The platform offers significant saving opportunities to those who do not mind planning in advance. However, there can be a fine line between outlining your trip and making it inflexible to any necessary adjustments.
“When traveling around Europe by rail in 2011, we had our hostels booked so we didn't need to search,” said Luka Stanojević (Questrom ’16), an exchange student from AUD. “Despite this convenience, if I were to redo it I would plan my route less and be a little more adaptive in terms of how long I stay at each place I go. There were some cities where we wanted to stay for longer or shorter but we couldn't move off schedule.”
Similarly, your accommodation choice may be cost effective. According to students, hostels, small guesthouses, Airbnb rooms, a place shared by a group of friends or a night spent outdoors will not only save money, but also enrich your cultural experience abroad.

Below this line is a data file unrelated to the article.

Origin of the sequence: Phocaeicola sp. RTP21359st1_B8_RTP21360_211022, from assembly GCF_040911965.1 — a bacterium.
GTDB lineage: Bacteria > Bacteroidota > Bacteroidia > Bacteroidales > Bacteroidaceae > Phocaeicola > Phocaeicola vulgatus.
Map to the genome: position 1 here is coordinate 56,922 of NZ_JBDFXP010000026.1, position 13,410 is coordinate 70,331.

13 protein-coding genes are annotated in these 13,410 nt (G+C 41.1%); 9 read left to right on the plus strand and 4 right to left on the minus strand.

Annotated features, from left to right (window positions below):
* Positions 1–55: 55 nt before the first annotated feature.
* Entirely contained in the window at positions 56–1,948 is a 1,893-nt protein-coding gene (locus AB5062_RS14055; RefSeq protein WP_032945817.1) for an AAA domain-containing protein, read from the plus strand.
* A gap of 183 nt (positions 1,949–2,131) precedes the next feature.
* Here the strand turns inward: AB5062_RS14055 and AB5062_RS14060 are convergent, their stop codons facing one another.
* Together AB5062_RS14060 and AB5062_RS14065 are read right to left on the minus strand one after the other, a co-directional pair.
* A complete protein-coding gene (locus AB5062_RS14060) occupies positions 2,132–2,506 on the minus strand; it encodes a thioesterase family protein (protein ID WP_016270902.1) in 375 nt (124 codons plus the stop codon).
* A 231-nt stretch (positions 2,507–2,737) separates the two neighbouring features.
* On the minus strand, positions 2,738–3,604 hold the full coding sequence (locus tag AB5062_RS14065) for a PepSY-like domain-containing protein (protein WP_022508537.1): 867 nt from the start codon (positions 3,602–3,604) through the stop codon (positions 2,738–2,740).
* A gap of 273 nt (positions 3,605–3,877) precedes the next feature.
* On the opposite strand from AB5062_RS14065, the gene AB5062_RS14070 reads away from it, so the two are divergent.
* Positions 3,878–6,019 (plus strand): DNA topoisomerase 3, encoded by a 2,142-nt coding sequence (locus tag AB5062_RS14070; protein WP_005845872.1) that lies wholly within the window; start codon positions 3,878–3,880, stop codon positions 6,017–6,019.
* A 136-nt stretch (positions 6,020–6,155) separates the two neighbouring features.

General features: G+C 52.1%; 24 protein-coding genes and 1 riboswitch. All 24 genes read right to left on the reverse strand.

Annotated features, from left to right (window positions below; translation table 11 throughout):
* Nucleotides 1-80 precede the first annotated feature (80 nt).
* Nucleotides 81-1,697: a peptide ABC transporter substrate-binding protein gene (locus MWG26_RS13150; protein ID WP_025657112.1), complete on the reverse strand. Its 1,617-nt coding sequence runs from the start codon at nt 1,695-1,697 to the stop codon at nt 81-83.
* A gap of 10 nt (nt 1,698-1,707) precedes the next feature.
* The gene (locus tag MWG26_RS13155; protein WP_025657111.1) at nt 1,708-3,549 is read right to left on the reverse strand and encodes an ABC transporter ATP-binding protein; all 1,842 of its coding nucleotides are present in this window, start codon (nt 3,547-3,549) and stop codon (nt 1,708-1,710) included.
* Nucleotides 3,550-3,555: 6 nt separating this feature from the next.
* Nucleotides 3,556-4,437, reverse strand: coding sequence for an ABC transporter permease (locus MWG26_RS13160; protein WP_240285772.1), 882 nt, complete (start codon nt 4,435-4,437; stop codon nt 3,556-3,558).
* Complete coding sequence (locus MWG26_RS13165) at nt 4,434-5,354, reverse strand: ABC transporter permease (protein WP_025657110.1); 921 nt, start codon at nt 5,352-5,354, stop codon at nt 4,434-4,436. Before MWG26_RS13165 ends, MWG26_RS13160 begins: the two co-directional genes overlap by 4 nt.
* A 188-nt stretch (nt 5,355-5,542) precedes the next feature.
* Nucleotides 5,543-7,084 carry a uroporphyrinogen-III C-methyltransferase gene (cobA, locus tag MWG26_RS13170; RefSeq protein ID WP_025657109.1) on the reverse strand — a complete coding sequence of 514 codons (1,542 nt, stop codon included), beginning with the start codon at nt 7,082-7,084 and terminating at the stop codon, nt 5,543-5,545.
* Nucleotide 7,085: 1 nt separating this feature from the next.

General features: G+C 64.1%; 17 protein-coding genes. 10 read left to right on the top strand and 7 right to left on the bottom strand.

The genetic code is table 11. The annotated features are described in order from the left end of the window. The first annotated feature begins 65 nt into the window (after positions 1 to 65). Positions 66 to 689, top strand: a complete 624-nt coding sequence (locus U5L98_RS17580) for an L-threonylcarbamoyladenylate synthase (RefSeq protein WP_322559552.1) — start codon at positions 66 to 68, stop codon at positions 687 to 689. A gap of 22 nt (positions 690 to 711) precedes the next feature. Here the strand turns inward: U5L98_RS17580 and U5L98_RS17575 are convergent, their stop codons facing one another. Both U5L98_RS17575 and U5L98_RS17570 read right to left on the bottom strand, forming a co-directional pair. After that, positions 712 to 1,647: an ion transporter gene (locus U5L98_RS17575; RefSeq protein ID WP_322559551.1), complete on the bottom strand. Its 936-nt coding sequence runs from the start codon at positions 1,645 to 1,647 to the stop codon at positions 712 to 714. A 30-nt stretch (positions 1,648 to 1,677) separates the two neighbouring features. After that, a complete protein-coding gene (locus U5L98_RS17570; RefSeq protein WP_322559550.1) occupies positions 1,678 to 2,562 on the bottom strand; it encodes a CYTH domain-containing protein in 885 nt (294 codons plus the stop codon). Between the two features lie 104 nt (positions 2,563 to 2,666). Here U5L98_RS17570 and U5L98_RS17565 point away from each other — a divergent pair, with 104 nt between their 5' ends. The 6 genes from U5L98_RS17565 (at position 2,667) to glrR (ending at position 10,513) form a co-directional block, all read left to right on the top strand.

“Other than the money saved, the advantages include meeting lots of new people and experiencing a more authentic and local aspect of each place,” said Stanojević.
"You mingle more with locals and make interesting friends, even if only for a short while. A hostel atmosphere is very different from a hotel; people are looking to interact and have fun rather than to just be left alone to relax,”
This seems like something a traveler wants to experience when he or she is still young and resilient. Yet, it is important to be aware of the non-monetary price you will have pay for affordability.
“The hostel rooms can be large and while people try to be respectful, it's a noisy atmosphere and people are coming and going all the time. And
music festivals, if done 100 percent low-cost, require camping so you're going to deal with mud, dirt and communal showers and toilets. Be prepared to be filthier than ever,” he said.
However, if you can deal with living in Warren Towers for not so low of a cost, you can surely enjoy yourself in a hostel room full of random companions.
“I am a student, and therefore cost has a bigger significance to me than comfort,” said Philipp Le (Questrom ’17). “I even shared a bed with another person.”